Balinese Cacao Beans - what’s the scoop
Bali Cacao is one of the last remaining under-commercialized, under-manipulated origins of cacao on earth. Historically, cacao found its way onto the verdant slopes of Bali via the Isle of Java. Java was the site of some of the very first planting of cacao outside of its native origin in southern Mexico and over the centuries cacao fruits, seeds and trees were traded or carried into Bali. In Bali, cacao found both the perfect ecosystem; diverse, shady, damp and cool, as well as the perfect guardian; the Balinese practice natural food forest agriculture and the cacao was allowed to thrive wild and free without breeding for production capacity or other traits. Typical cacao in Bali grows under a canopy of coconuts, mango, mangosteens and durian and grows alongside coffee, bananas and papaya with vines of vanilla climbing up the trunk…A truly beautiful natural system and a truly unique and powerful wild mix of cacao genetics.More history…. in the day of the Maya and into the days of the Aztecs, the coastal region of Soconusco, Mexico was the growing region of the prized cacao gardens of these Meso-American cultures. When the Spanish arrived, they learned of this prized crop and quickly took control.
Today, the lore of these genetics still ring true; in particular, Theobroma Pentagones. At the time of the Spanish Conquest, this strain was considered the most prized of all cacaos in the Aztec kingdom. This almost extinct strain of cacao, hinges on a few controlled botanical gardens in the tropics. Perhaps one day, she will flourish again and the world will understand why the Aztecs cherished this variety.
Surprisingly, the first country to receive cacao outside of the Americas was the Philippines. The Spanish explorers took beans/seedlings of these cherished cacaos of Soconusco along with them on their journey westward across the great Pacific. Cacao flourished in the Philippines and eventually made it’s way south into Indonesia, in particular to the island of Java. Here, the Dutch took these prized genetics and planted vast plantations of highly prized cacao. The most valued plantations were located on the eastern part of Java, because of it’s fertile lands and perfect conditions for cacao cultivation. Today, the Java Criollo is still regarded as one of the most sought after and rare cacaos in the world.
The same cacao genetics that made it’s way to Java, made it’s way to the small island next door - Bali. But Bali was anything but an island of plantations. Bali, as it is to this day, was a mystical island of small family farms with a deep history of multi-cropping; the tradition of growing multiple crops on a piece of land. In Bali, these lands are referred to as “food forests’. Quite literally, you can walk into the rich, fertile back yards of Bali and feed yourself with a wondrous meal of cacao, clove, durian, mangosteen, vanilla, rice, banana, coconut and a myriad of other exotic and nutritious foods.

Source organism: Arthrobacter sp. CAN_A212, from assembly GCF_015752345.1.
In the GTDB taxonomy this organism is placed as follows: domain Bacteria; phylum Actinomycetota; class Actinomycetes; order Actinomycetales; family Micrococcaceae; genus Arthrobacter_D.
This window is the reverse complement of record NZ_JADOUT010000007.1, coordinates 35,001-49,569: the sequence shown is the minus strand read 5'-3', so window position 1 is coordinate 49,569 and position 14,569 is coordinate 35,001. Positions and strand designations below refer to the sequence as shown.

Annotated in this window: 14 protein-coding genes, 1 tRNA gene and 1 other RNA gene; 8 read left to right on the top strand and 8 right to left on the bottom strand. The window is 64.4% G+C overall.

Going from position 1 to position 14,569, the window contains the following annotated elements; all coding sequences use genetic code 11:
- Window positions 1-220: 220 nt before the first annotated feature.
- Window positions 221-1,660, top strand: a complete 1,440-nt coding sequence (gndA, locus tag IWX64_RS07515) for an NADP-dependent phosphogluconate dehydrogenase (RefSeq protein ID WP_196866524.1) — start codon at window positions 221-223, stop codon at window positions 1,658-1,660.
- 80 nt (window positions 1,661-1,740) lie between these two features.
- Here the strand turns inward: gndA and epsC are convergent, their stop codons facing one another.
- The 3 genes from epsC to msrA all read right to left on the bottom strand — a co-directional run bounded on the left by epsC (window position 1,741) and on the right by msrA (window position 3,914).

For over a century, these cacao genetics have changed very little. Bali, being a remote island that doesn’t produce much cacao, has pretty much been forgotten in the greater world of cacao and has been ignored in regards to introducing other varieties, clones or hybrids. (Now, as a quick disclaimer, the owners of Big Tree Farms, being very experienced in the world of cacao and organic agriculture in general, do not feel new varieties or hybrids of cacao are, in any way, lower quality than “heirloom” strains. Cacao, as humans or any other species, in order to survive must change and adapt. We respect cacao unconditionally and prefer to honor this sacred fruit, regardless of it’s origin. Who are we to insult Mother Nature?).
The Bali cacao that BTF offers is of incredible quality and flavor. The flavor profile tends to be very gentle and mild with notes of the exotic fruits and spices that also inhabit the food farms; clove, nutmeg, banana and vanilla. It is truly a fantastic cacao for all purposes.
Big Tree Farms also works with cacao farmers on the island of Lombok and are now starting to work with farmers on the island of Sumatra. We hope to offer these origins to our raw cacao customers in the very near future and when we do, we will offer more details on the history of each origin.